Recently, at a planning meeting for the Harvard Radcliffe Reunion (won't tell you which one), Marash Girl and Harvard Man were assigned the task of ordering a souvenir fit for Reunion attendees to carry home with them. In jest, Harvard Man suggested a box of Godiva Chocolates, which Marash Girl thought was a fine idea except for the fact that the box would never make it home intact, much less become a souvenir, unless the celebrants would consider an empty box a fitting memory of their college years -- now there's a thought!
Beyond that, the box, in order to be a proper souvenir, would have to be a Whitman's Sampler, for in those days, Godiva was an English lady who rode naked through the streets of Coventry on horseback and not a box of chocolates. Whitman's Sampler -- you know, the yellow box that opens on a hinge and has a plan printed inside its cover identifying the different types of candies in the box so that those among us who could read English could decide which candy we should sample.
All of the above (does the phrase remind you of a multiple choice test on a college entrance exam?) reminds me of my childhood when, wherever our family went to visit a relative in our old Chevrolet (won't tell the year), just before arriving at our destination, Marash Girl's father would pull up in front of a drug store to buy a box of -- no, not drugs -- a Whitman's Sampler to take to the home of our hosts. Almost always, it was a home where there would be a very old lady all dressed in black, a widow who had survived the Armenian genocide, an aunty who knew no English, whose eyes would light up when she saw the box of Whitman's chocolates.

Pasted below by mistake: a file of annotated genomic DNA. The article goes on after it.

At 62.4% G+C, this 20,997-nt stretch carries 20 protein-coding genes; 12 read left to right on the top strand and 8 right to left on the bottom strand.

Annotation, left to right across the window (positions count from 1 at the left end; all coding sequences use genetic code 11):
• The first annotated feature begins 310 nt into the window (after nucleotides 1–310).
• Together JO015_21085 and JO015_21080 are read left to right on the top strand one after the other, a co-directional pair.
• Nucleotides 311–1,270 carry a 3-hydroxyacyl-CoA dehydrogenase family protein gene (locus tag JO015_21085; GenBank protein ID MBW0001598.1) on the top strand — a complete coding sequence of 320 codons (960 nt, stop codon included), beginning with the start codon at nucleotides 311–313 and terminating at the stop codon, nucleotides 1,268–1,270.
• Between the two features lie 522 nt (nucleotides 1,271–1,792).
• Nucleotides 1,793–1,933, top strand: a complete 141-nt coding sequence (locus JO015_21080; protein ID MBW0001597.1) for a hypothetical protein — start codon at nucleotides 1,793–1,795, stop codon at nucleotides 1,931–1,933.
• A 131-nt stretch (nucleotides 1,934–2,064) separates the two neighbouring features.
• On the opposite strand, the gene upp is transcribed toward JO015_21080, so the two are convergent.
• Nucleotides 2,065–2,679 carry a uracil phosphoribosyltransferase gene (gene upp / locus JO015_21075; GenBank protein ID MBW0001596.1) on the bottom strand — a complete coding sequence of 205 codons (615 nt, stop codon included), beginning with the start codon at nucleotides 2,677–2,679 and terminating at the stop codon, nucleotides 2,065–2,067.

Although she was baking cheoreg in the oven for us (and we could smell the wonderful sweet yeasty aroma of those Armenian sesame rolls as soon as we entered her home), our hostess upon settling us in her living room, would break open the cellophane wrapping to the box of Whitman's chocolates we had brought and offer the candies to us, her guests. The eyes of her elderly mother (or mother-in-law, as the case may have been) would light up and Aunty would ask (not knowing English and eyeing the box of chocolates), Bir yumurshak var mu? Is there a soft one? To this day, I remember that phrase, because we kids HATED soft centered chocolates and if at home, would furtively press our thumb under the chocolate to see if white gooey stuff would emerge, and when the goo appeared, we would replace the chocolate in its paper nest to hide the fact that it had been mutilated.
So how do I end this post? What do you say, Harvard Man? Do we get those Godiva Chocolates? Are we at the age yet where we'll have to ask, Bir yumurshak var mu?